This only works if simple file sharing is disabled, otherwise vxworks is not able to access the hard drive.
just check the post #59
This only works if simple file sharing is disabled, otherwise vxworks is not able to access the hard drive.
just check the post #59
When vxworks get stuck a simple reason could be that vxworks can not get the information from the hard drive
For me the most important question would be:
KSS Version
The problem with the password made me a bit nervous.
as I rember there are three ways to get an inline form:
- UserTech
- ExpertTech
- TP with inline form programmed in a dll
Therefore a KrcDiag (if possible) or the exact way on how to reproduce the problem would be helpful.
Another important question:
what is the exact KSS version (KSS 8.3 just tell the family and not the person like KSS 8.3.39)
I do not understand the problem (this was the third entry for all robots of 150/210/240 type and the 2nd entry for 210/240 robot types).
I agree it is a bit confusing (for the first entry they could have said 150 (only)
Difference between 2nd and 3rd entry is the article number (different manufacturer) , the amount of oil is the same
KUKA is doing their home work to help you to to the best PM for your system.
Is there a later version of this documentation available and maybe corrected?
I would not agree with the following statement:
yes and yes it works fine you may need more ram though
You did not tell:
- main board type of the krc2
- software delivered with krc2
If you've got kss v4.1.x
- this is license violaten
-- operating system (WinXPe instead of Win95)
-- kss version (some tp have to be bought)
With the information you presented I would say "NO" => more informaton neede
Part 5
In my last part I promised you 24 combinations, here they are
As technician I always start with the worst case scenario.
Taking the gray ones out will end up with 12 combinations!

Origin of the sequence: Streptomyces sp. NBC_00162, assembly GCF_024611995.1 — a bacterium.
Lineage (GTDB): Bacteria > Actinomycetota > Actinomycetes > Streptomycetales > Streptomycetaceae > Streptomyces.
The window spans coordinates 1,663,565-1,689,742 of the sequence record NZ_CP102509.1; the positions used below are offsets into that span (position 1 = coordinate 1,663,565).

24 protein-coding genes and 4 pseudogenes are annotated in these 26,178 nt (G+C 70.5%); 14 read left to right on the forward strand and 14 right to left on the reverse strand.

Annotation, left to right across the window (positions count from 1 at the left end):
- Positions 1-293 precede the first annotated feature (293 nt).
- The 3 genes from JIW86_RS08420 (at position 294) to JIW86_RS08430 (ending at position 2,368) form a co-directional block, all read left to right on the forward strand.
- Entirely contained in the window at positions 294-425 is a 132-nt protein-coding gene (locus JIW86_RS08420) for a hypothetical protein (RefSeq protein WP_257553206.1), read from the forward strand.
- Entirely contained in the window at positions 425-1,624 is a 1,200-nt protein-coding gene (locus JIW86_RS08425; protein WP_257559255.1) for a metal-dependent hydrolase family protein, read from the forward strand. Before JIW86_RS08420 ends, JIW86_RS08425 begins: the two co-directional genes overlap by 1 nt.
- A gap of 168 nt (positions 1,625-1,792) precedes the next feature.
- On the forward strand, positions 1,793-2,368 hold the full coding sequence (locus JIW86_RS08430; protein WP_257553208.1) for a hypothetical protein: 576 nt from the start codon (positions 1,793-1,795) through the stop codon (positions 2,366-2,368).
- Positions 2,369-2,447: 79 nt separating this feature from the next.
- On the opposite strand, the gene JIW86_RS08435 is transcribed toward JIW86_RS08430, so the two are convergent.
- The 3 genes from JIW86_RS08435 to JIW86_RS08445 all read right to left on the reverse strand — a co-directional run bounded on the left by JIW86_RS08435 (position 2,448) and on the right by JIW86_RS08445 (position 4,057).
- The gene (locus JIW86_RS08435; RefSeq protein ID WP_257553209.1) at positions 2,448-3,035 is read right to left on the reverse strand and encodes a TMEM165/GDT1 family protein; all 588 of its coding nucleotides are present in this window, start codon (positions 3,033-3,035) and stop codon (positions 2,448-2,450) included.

(they are just the inverse of the blue or orange ones)
So, take the blue or orange ones and just put the calculated angles in reverse order (instead of a1,a2 and a3 just bring them up as a3, a2 and a1)
After I checked all the conversions there will another reduction - more in the next part
By the way: if you find any errors - keep them - I have plenty of them
Part 4
Elementary rotations
In the past we created a rotation matrix by comparing the target coordinate system with the reference coordinate system.
This time we will use another way to create this matrices
X- Rotation:
The x rotation is not changing the position of the x-axis (shown as red numbers).
According to the tool kit:
x: out (positive rotation direction CCW); y: right ;z: up
2nd column: projection of y'-axis to y-axis (cos(angle) and z-axis (sin(angle))
3rd column: projection of z'-axis to z-axis (-sin(angle) and z-axis (cos(angle))
Y- Rotation:
The y rotation is not changing the position of the y-axis (shown as red numbers).
According to the tool kit:
y: in (positive rotation direction CW); x: right ;z: up
1st column: projection of x'-axis to x-axis (cos(angle) and z-axis (-sin(angle))
3rd column: projection of z'-axis to x-axis (sin(angle) and z-axis (cos(angle))
Z- Rotation:
The z rotation is not changing the position of the z-axis (shown as red numbers).
According to the tool kit:
z: out (positive rotation direction CCW); x: right ;y: up
1st column: projection of x'-axis to x-axis (cos(angle) and y-axis (sin(angle))
2nd column: projection of y'-axis to x-axis (-sin(angle) and y-axis (cos(angle))
Now the bad news:
For combined rotations you have to use matrix multiplications and this has to be done in a certain sequence
Good news:
There are only 24 combinations
Part 3
There are different ways to draw a coordinate system. Here is the example on how I do it
Adding up the squares in a row or column the result must be 1
Coordinate System follow which rule ? Right Hand Rule (RHR) or Left Hand Rule (LHR)
By comparing the coordinate systems K0-K1 and KO-K2 the rotation matrices are created and then checked for RHR or LHR.
In order t create a LHR out of RHR you need to inverse either one or all axes
The matrix shown in post #21 is actually a transformation matrix (includes the blue, yellow and red fields). The matrix consists of 4 rows and 4 columns [mat4x4 or SE(3)]
The rotation matrix is only the blue part [mat, mat3x3 or SO(3)]. For scaling you would use a mat3x3 like [[sx, 0, 0], [0, sy, 0],[ 0,0,sz]]
The 4th row must always be 0,0,0,1! Otherwise there will be a different result.
Left hand rule:
Instead of using the right hand use the left hand (x:thumb, y: index finger; z: middle finger)
Result:
2 axes match, 3rd axis in opposite direction
pictures in one of the next parts
Part 2
To do frame arithmetic, frames do not really help! We need the transformation matrice.
What do do?
- let's call the reference coordinate system from previous post C_{0 }
- the Target Frame (or target coordinate sytem from previous post) coordinate system C_{1}_{}